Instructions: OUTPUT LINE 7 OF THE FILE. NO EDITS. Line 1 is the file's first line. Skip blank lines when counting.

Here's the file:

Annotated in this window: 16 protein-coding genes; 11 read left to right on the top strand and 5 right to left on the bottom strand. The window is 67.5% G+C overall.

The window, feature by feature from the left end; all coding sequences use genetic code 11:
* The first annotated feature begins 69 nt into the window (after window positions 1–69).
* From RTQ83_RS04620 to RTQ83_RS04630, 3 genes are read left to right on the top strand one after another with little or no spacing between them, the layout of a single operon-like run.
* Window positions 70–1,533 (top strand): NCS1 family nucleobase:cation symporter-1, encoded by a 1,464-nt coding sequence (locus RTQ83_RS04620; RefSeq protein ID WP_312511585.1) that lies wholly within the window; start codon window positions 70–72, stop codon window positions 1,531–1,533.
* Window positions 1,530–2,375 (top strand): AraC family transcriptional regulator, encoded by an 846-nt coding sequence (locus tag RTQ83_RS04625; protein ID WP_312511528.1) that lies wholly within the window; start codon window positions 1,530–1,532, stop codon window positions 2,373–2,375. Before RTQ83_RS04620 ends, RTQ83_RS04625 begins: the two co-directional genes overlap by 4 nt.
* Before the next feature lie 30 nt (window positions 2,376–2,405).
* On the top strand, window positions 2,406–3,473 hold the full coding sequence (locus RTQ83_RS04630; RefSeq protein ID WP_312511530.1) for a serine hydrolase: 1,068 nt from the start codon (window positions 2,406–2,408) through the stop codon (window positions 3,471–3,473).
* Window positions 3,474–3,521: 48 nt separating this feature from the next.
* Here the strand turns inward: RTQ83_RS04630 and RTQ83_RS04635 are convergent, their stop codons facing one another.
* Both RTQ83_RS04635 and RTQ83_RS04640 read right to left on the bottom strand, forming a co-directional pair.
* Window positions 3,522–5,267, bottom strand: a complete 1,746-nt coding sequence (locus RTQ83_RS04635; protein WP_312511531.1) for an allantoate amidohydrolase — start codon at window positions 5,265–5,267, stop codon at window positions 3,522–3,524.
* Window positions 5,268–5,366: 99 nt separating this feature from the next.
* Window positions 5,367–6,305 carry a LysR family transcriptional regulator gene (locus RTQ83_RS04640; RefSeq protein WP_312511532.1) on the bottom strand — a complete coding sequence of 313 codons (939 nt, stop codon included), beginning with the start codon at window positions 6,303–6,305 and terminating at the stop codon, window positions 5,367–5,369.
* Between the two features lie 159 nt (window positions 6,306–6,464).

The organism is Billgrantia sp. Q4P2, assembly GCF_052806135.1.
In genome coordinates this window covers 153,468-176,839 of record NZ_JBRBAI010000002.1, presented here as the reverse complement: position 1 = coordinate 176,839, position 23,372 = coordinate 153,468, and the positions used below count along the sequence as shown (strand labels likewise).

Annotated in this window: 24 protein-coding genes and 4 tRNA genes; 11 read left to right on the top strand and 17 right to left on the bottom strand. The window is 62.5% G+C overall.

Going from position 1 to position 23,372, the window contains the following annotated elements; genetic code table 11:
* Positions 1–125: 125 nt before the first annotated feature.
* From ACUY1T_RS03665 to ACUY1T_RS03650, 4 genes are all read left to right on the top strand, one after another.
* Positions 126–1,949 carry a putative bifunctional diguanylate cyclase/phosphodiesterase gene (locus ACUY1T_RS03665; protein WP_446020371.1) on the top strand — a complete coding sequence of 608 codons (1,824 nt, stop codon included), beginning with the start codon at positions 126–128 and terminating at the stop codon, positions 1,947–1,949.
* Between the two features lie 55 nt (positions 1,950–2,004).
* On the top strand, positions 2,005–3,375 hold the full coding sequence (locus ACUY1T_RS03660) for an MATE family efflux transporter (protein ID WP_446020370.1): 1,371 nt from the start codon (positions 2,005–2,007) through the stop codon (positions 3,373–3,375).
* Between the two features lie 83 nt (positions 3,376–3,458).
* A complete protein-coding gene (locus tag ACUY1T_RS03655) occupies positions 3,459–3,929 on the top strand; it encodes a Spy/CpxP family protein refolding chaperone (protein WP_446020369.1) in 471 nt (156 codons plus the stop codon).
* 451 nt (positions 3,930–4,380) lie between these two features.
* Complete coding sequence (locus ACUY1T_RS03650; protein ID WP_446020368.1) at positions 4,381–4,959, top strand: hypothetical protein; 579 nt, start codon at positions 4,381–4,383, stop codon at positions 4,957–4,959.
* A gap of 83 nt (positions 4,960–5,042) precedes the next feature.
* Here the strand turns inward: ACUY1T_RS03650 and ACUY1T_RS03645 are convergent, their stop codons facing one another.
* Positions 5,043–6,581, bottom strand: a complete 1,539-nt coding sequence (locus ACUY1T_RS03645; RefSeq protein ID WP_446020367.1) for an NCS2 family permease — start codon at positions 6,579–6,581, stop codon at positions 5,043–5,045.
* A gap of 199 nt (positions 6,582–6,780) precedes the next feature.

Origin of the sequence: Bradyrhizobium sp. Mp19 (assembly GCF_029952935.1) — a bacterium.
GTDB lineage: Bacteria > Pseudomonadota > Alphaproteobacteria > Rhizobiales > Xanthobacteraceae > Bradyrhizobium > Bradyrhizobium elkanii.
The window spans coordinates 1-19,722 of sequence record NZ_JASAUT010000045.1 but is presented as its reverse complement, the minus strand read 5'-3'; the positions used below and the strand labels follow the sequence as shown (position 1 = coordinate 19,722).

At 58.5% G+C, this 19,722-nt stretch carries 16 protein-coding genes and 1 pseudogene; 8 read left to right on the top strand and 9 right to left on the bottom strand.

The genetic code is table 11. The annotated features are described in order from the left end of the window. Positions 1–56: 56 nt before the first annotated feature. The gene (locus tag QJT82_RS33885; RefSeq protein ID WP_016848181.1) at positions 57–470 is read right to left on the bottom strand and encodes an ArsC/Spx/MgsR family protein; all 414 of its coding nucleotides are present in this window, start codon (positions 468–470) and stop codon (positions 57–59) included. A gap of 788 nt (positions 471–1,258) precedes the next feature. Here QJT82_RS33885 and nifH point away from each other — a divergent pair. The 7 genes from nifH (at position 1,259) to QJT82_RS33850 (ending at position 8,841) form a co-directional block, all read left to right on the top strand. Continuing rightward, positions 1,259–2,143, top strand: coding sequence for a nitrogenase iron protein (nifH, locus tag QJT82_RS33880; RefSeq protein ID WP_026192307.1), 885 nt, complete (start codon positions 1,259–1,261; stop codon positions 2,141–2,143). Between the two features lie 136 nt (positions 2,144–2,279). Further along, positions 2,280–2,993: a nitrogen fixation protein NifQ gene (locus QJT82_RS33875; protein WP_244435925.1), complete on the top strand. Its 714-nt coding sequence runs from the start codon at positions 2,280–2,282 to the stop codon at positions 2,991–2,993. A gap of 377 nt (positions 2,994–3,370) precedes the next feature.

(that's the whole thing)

* Before the next feature lie 30 nt (window positions 2,376–2,405).